AMY: Thank you.

OPRAH: I love that movie.

AMY: Thank you, Justice Row.

OPRAH: I thought that was a really great movie.
AMY: Thank you. The critics, now that we're talking— no, I—yeah, that was—also about criticism, I just want to say that I have learned from—from it also. You can't say they're always wrong. Like I have learned from good critics. There are some really talented critics out there. But I learned to fall in love with myself during I Feel Pretty because being on camera and being right out of the gate having to lose weight and whatever and like Tina, you know, I want some people—can you believe they want me to lose weight for this thing? And they go, just lose weight. And you go, all right, you know? But for me, the way I was losing weight to be in the movie Trainwreck—(applause)—

OPRAH: Wait for it.

AMY: So rude. I was hungry, okay? Like—

OPRAH: Hungry.

AMY: I was hungry. It was not—you know, and my friends who are actresses who are, like, no, like I found this—I'm, like, for me, I'm—I don't want to be hungry and I was hungry. And then I did something, I—and this is sacrilege I think to WW. I'm not sure. But I haven't weighed myself in, like, eight years. Like I don't know—I don't know what those numbers are. I couldn't even begin to tell you. And being pregnant and not knowing your weight, like every time the nurse—what do you weigh? I'm, like, “I don't know.” They're, like, “What do you mean, do you have a ballpark? 250?” I have no idea. Your guess is as good as mine.

OPRAH: Why is that?

AMY: I—because it—I don't—because for me, knowing that number, like I would get obsessed with it. And so not even thinking about that number and just thinking about how I feel and knowing I'm putting nourishing foods in my body.

OPRAH: That's great.

AMY: And exercising, like I don't need those numbers to tell me. That's how I feel. For me, that's what's right.

OPRAH: That's good.

AMY: Everybody is different. Doing me? But I wanted to—with I Feel Pretty, I wanted to get to a place and I wanted to be teaching people to love teh skin that you're in right now. Love this here-today version of yourself. Don't be—you know, we're all striving for something. But—but love yourself right here and right now. Like the skin you're in without being, like, oh, if I can just get that, then I'll be able to love myself.OPRAH: The win. The win.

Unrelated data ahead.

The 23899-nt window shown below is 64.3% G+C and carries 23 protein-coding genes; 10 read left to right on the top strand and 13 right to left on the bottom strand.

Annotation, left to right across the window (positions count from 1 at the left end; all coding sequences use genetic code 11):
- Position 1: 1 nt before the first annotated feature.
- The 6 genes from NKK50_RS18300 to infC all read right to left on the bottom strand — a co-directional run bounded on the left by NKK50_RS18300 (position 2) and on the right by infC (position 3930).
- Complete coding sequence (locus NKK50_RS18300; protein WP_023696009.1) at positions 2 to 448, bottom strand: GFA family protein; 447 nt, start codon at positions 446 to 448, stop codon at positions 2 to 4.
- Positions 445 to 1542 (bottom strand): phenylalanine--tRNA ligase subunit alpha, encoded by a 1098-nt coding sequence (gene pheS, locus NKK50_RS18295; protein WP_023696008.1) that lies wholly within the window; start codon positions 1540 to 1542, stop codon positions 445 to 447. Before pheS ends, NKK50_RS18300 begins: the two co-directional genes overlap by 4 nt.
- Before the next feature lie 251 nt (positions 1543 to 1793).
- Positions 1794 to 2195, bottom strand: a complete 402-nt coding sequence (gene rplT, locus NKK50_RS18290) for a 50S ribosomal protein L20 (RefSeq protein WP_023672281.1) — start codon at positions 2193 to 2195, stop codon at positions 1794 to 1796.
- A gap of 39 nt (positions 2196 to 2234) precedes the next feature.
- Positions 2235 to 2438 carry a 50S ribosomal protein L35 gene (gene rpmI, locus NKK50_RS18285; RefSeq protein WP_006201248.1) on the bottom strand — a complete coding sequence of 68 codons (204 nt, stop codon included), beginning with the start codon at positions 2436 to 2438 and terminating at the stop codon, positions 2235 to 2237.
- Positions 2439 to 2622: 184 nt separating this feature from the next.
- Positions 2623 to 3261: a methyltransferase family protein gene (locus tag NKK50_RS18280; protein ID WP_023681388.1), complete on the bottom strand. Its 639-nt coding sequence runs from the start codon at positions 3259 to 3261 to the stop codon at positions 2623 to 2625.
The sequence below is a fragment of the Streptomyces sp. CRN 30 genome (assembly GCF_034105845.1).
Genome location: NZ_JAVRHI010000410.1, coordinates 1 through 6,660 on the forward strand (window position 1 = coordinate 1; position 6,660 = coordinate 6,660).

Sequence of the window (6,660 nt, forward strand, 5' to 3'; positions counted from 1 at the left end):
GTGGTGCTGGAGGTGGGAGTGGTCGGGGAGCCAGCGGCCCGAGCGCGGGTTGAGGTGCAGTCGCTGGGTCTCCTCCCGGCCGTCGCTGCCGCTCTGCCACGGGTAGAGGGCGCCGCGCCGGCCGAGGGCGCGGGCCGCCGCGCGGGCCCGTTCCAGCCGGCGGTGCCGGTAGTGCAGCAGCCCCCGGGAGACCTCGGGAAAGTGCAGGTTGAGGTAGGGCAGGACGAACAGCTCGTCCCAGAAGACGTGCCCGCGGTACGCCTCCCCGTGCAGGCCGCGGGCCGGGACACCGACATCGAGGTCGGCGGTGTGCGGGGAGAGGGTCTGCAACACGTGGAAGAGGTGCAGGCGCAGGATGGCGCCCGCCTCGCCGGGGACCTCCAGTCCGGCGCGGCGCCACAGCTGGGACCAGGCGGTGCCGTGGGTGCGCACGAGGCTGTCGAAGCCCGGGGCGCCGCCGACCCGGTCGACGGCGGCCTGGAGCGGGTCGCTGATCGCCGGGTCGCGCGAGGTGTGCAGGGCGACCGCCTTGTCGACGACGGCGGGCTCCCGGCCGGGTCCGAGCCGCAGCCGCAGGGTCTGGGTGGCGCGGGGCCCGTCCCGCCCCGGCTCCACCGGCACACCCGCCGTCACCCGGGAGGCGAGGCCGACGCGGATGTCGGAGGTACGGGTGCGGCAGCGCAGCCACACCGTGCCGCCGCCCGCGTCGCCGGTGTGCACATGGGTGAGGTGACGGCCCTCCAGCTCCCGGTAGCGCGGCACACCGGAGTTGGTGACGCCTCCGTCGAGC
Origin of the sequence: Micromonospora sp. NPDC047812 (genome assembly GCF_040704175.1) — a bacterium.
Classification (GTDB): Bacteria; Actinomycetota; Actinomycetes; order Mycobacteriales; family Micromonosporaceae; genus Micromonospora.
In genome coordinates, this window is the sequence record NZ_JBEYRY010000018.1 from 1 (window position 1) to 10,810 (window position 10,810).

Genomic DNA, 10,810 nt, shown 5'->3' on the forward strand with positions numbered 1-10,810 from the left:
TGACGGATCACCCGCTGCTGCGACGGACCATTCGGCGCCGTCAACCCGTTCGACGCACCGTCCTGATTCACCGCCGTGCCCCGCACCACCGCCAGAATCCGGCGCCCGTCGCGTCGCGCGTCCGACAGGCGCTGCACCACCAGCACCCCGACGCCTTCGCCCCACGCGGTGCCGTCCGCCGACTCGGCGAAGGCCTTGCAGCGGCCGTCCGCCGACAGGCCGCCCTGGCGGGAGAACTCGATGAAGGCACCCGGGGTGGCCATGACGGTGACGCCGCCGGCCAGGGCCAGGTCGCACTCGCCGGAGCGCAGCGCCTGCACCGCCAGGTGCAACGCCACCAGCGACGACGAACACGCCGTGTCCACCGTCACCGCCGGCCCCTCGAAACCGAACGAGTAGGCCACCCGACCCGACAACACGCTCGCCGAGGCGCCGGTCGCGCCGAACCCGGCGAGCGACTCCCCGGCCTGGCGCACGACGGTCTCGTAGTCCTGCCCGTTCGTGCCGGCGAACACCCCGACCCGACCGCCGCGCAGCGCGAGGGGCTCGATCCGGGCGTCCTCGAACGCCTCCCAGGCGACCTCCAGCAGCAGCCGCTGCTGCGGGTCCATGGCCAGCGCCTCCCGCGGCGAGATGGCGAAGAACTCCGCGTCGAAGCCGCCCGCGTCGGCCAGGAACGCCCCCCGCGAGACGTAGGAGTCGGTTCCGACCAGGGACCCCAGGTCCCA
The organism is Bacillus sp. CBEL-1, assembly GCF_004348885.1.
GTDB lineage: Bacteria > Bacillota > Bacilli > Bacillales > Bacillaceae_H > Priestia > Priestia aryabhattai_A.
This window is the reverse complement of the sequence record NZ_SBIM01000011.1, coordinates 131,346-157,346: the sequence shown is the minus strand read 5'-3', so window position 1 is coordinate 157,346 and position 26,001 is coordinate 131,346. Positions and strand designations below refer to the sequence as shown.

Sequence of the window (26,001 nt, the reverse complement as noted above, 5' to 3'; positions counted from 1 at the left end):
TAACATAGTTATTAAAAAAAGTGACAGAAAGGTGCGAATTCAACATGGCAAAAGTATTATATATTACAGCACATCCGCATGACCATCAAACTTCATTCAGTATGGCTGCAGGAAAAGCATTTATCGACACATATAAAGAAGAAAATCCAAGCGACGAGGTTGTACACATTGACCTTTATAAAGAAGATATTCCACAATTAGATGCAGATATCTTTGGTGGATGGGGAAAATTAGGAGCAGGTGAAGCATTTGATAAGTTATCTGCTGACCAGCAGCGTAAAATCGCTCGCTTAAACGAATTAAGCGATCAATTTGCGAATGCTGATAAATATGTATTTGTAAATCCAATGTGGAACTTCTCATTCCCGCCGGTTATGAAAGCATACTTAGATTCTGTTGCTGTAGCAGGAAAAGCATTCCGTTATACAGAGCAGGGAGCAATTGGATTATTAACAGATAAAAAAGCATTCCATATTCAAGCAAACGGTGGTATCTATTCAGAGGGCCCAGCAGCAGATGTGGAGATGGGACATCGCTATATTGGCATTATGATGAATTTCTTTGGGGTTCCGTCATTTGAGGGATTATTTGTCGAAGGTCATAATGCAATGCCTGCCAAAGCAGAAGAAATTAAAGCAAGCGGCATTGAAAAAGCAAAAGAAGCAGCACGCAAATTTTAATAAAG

AMY: The win.

OPRAH: So you've been married now two years?

AMY: Yes.

OPRAH: Yes. Is it everything you thought it would be? Or more.

AMY: It's better. I really—I never wanted to get married. I never wanted to have kid. I didn't even think about it. Like kids—like little girls play weddings? I was, like, playing that I was a fortune teller, you know? I was, like, Madam Lavichky, you know, it was like I wasn't—I played characters. But then I met this dude. And I was, like, “I want to partner up with you for life. And I do want to get the government involved. And I—(laughter)—I want you to sign. I want to make a vow. Everyone heard you. And now you are mine.” I—we fell in love and I could see what that partnership would look like and I—yeah, I fell in love.

OPRAH: And I heard your wedding was pretty hilarious which was clear from the moment there was a man dressed as a woman who officiated and began with, “Dearly beloved and Seth Meyers”?

AMY: Yeah, he separated Seth Meyers from the dearly beloved. Yeah, Seth Meyers was there. We had a really fun last-minute wedding. And we were just, like, we wanted to be married. That's why, you know, we didn't want to, like, plan a wedding for a long time. We were, like, we just wanted to be married. So we sort of got it out of the way and—